But…as I work on this MG WIP, I am hearing more voices. They’re saying things like “Hey, just pick which point of view you want and stick to it.” They’re waving at me and saying, “Really? Are you sure that scene goes right here? How will that connect up with that scene you wrote two days ago?” They’re recommending that I put the story aside for a week or three and go research X. Or Y.
I think the voices were probably there when I was working on Caro’s story, and I was not just hearing then, but listening to them. Without realizing it? If that’s possible? Whatever was going on aurally, I think I was bouncing around a bit like a pinball. Do this. No, do this. But that won’t work; you’d better do this instead. And–possibly the worst thing for me to believe–you can do it all at once!
I know people hate the voices, but I’m kind of feeling lucky, this time around, to actually be hearing them–to be aware of the games my brain is trying to play. Because, at least now, I can use my fine-mesh, all-iron, keep-the-bad-fairies-away net to catch them, look at them, hear their words, and then say, “No.”
One example. In this WIP, my MC, Charlie, gets caught up in something, something very cool and, I think, sort of real and unique all at the same time. His interest becomes a passion, becomes an obsession, becomes some real trouble. And, of course, his interest is something I know only a little about. You know where this could lead, where one of those voices is “recommending” I let it lead. Yeah. Research.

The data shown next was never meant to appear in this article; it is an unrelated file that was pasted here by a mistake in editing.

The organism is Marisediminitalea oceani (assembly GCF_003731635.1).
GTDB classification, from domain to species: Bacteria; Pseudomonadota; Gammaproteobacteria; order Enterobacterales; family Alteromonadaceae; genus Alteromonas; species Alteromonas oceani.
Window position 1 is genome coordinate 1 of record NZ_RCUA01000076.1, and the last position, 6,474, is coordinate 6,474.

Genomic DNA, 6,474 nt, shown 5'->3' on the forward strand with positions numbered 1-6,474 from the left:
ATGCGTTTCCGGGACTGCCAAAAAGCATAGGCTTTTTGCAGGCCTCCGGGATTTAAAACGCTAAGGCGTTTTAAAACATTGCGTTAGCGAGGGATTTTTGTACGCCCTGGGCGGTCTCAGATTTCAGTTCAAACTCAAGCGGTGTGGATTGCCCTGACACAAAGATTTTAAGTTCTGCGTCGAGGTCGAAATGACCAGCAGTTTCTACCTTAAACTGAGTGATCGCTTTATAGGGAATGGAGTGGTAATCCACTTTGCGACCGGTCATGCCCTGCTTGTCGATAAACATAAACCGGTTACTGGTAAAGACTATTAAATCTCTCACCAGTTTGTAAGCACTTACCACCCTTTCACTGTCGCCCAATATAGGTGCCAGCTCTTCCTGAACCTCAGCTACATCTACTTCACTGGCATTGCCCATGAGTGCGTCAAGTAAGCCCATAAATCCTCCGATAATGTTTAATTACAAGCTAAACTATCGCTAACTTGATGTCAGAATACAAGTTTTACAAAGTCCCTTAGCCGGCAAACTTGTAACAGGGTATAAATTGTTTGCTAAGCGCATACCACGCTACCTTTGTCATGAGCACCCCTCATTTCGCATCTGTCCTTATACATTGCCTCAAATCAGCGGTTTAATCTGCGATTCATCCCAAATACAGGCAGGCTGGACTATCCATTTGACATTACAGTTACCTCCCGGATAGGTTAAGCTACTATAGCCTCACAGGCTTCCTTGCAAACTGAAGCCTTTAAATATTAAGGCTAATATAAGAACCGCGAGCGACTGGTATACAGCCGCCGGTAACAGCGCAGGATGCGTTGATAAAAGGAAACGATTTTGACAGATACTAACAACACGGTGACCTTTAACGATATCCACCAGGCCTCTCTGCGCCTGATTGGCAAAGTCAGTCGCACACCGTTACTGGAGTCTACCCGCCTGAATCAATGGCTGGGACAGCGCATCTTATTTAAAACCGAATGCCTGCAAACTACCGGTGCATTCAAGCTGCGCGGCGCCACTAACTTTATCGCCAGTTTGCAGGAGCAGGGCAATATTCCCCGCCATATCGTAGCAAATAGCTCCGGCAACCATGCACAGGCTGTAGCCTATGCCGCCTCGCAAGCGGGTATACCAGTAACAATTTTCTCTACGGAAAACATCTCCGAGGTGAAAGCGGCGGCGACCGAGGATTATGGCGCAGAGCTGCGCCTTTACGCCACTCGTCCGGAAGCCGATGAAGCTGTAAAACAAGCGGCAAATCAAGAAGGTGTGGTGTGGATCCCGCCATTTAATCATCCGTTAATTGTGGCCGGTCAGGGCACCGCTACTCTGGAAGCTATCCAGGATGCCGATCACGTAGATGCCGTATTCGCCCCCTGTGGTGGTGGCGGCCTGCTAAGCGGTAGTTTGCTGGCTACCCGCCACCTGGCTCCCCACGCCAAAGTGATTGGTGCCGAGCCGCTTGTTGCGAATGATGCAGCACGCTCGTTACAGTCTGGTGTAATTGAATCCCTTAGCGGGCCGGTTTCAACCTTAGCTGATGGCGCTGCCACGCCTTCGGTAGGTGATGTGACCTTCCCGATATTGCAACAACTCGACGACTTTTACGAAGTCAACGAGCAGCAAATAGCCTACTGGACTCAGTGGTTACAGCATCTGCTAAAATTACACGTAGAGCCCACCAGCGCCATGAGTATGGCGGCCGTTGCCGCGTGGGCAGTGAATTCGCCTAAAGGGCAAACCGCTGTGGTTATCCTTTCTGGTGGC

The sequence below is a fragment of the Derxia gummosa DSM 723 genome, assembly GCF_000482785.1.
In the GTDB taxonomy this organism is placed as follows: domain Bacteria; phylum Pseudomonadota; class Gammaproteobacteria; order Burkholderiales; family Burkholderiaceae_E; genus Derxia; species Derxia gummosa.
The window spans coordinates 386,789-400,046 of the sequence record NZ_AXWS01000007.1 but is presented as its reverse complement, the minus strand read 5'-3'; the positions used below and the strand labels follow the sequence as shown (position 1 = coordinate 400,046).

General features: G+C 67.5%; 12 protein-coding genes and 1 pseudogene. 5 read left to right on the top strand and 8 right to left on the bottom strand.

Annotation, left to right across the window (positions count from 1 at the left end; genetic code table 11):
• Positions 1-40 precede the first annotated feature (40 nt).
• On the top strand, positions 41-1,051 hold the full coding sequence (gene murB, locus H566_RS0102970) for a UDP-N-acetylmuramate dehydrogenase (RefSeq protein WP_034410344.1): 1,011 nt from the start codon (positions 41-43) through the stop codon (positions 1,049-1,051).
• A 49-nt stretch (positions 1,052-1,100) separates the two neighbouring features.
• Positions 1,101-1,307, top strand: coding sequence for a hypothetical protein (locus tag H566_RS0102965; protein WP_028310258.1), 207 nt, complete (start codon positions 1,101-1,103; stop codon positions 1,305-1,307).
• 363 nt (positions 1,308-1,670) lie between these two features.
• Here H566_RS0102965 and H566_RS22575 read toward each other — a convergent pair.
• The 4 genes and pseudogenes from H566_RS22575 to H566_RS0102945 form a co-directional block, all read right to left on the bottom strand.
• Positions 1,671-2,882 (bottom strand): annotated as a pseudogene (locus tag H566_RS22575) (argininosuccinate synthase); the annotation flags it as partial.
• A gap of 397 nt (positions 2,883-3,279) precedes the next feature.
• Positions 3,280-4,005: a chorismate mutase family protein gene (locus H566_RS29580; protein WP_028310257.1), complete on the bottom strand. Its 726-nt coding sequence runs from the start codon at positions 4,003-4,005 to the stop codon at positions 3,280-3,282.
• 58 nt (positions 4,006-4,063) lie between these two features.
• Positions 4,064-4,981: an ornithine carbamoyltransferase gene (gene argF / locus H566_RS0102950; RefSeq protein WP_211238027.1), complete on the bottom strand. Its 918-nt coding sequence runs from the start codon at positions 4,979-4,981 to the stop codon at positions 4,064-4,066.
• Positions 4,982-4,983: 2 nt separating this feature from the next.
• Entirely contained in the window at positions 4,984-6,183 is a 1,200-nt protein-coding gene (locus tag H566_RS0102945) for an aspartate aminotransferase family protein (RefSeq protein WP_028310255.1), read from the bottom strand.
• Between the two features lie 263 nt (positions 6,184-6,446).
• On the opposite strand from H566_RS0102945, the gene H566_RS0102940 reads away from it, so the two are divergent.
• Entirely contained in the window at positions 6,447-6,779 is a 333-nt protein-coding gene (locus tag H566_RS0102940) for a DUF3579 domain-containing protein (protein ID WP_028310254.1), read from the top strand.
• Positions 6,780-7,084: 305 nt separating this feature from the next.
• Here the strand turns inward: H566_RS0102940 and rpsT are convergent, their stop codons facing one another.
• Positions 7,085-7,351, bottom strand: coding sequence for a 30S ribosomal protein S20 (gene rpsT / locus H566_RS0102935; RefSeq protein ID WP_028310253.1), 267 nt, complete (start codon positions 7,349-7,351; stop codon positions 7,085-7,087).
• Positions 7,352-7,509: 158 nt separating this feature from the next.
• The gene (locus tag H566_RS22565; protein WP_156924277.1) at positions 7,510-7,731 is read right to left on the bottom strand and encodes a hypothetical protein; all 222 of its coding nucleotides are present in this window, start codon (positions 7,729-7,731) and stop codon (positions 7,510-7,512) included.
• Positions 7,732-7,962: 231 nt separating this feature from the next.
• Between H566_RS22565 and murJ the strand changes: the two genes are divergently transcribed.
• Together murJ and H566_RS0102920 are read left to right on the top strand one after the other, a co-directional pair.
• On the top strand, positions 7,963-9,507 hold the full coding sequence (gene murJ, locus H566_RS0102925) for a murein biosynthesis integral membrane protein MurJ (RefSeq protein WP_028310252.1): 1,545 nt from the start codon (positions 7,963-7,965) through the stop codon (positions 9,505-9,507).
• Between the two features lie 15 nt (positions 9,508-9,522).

Well, hey, look at these shelves. These are the books that I bought when I was researching for Caro’s book. This doesn’t show you the ones I got from the library.
I’m not sorry about any of the reading time I spent for this book; I am now officially in love with Chicago and in awe of Jane Addams, and none of that is bed. But…do you think it’s possible that I overwhelmed myself? Let’s all say it together: DUH!
Okay, maybe not. Maybe. All I know is that I get a slightly PTSD’ish twinge when I think about doing any research for Charlie’s story. Story. That’s the word. I feel like I know enough about Charlie’s thing to write his story. And these little warning bells go off every time I think about learning more about that thing. For now. Warnings that maybe I’ll get overwhelmed again, find myself chasing facts down various paths, playing with all the different ways Charlie could play with those facts. Warnings that maybe I need to figure out Charlie first and then take him with me into the research.
And for now I’m going to listen to the bells.
Not the voices.
How badly do the voices hit you? What do you do to push them away? How do you settle into trust of yourself and your characters?